I feel his pain.
I was terrified of the Rapture as a kid. The Christianity of my youth was full of Rapture and Tribulation theology, with the Antichrist rising up to take over the world and desecrate the Temple, judgments pouring out and seas boiling and scorpions tormenting, all culminating on the triumphant return of Christ himself with a sword proceeding from his mouth to slaughter the wicked.
And me, the confused little preacher’s kid, who got “saved” at age 6 but soon realized that his faith was hollow and empty, but didn’t dare admit this to a soul—I believed the Rapture was coming, and that if it did I probably wouldn’t go. And I was terrified.
Our family attended a dramatization of the book of Revelation, and one scene consisted only of “sinners” cast into the Lake of Fire, coming on stage in gunny-sack robes and screaming in agony as they “burned” in stage-flames. I had a front-row seat. I was terrified.
When I was 13, my dad received this booklet in the mail. We all had a good laugh—after all, no one can know when the Rapture will come, so this guy was clearly a crackpot. But still, the rapture itself was real, and the Tribulation to follow it. I read the pamphlet cover to cover and soaked in every word about the Nuclear Winter that awaited the unbelievers left behind. The pamphlet assured me that if I didn’t get saved before the Rapture, then my reward for surviving these horrors would surely be the fires of hell. And I was terrified.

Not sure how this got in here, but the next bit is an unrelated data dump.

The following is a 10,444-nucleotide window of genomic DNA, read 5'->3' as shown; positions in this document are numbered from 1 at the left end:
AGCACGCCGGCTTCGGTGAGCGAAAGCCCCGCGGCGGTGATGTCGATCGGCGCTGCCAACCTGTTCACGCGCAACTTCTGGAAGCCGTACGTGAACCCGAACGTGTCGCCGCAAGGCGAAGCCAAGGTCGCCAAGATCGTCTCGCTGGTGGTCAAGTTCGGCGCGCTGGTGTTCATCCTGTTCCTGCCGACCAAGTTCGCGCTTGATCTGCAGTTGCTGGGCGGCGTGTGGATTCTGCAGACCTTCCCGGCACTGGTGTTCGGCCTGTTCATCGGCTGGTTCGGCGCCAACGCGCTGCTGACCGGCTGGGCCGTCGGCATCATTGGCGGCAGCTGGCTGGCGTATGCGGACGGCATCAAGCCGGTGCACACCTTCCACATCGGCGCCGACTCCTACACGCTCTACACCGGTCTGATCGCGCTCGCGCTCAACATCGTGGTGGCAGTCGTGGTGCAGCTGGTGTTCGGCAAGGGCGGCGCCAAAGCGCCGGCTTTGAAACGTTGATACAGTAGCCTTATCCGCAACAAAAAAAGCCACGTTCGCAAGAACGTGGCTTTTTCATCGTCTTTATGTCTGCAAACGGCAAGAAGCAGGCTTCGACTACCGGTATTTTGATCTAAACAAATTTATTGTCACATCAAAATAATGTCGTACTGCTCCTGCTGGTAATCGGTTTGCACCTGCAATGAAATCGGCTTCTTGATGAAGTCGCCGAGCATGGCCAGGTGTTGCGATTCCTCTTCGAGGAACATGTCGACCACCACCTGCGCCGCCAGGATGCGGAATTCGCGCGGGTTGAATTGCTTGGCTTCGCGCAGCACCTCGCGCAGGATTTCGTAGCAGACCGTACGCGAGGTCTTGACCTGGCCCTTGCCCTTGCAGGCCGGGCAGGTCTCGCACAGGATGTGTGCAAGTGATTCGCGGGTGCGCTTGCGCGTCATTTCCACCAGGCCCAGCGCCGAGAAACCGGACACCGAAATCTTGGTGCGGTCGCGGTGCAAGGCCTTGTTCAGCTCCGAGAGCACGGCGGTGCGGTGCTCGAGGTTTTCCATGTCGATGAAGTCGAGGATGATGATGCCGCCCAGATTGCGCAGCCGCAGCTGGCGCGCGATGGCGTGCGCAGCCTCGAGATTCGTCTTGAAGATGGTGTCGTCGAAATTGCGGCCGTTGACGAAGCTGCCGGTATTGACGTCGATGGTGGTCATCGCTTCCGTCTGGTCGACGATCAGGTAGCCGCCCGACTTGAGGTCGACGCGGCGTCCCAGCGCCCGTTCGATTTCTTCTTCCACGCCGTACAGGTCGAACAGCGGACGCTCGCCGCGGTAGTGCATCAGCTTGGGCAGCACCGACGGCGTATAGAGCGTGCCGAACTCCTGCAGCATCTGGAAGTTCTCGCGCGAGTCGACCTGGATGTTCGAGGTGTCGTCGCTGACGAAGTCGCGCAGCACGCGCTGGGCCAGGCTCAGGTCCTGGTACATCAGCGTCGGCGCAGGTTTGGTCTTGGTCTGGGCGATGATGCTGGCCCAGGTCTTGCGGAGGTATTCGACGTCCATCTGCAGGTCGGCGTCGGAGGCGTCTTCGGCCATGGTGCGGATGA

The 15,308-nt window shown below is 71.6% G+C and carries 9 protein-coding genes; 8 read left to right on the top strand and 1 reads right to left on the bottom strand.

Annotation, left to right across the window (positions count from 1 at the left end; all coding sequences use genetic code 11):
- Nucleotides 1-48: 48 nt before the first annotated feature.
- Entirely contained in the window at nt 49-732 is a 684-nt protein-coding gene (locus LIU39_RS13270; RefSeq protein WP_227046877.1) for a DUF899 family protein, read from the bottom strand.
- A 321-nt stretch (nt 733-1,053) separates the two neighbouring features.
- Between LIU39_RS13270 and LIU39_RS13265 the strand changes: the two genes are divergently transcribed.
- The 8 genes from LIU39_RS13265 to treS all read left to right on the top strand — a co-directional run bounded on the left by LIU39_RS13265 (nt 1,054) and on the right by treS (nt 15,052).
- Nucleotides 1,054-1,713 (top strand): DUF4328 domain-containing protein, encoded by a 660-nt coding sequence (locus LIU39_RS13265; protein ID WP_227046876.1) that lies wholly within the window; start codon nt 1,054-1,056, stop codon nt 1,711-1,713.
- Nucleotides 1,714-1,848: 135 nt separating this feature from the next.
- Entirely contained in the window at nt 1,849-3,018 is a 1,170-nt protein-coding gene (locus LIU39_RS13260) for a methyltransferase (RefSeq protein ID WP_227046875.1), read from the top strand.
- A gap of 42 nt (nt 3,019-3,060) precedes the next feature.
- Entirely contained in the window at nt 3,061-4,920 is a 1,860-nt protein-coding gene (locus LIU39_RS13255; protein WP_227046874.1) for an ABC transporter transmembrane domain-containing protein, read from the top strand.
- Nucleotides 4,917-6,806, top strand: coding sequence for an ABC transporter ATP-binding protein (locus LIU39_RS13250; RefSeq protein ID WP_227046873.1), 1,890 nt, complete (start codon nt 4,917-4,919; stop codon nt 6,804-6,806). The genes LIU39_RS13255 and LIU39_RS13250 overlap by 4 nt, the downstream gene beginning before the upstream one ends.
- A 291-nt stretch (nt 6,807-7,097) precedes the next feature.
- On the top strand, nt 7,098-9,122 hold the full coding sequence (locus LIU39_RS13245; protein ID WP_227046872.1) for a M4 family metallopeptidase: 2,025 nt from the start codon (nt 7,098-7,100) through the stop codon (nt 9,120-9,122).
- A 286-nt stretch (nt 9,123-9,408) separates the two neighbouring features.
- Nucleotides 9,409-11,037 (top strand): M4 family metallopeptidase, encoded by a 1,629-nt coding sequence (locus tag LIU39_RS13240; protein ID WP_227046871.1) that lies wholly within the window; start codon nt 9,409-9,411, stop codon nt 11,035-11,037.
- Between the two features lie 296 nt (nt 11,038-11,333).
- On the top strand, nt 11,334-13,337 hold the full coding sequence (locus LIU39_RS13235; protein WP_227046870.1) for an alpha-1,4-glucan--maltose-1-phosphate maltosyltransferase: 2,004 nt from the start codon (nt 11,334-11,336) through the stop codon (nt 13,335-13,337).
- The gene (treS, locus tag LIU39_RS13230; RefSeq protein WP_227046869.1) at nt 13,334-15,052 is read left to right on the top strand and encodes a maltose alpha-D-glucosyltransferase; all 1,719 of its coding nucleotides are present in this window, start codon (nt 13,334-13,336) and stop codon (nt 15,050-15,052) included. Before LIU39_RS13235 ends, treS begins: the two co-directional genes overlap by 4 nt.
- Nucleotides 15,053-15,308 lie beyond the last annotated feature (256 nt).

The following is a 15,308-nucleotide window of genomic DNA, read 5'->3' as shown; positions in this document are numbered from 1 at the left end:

I had more than one Rapture scare growing up, where I found myself all alone and wondered if I’d been left behind. It sounds so silly now, but it was a real thing. I spent many years in quiet religious terror.
So when a new wave of Rapture crackpottery hits, be it the campy “A Thief in the Night” film series in the 70s, or Jenkins and LaHaye’s atrocious Left Behind novels, or the circus surrounding Camping’s new prediction for this weekend past, I have myself a good laugh…but I also remember that Rapture terror is a real thing, and that many, many children are trapped in it.
So Rapture-mongers don’t just get me laughing. They also get me angry. I am angry because of the ugly exceptionalism and perversion of God’s love inherent in the message of a chosen few saved from fiery wrath. I am angry because of the bondage of fear under which they place millions of people, especially children. I was that child. I resonate with anger and grief when when Yeshua says “but whoever causes one of these little ones who believe in Me to stumble, it would be better for him to have a heavy millstone hung around his neck, and to be drowned in the depth of the sea.”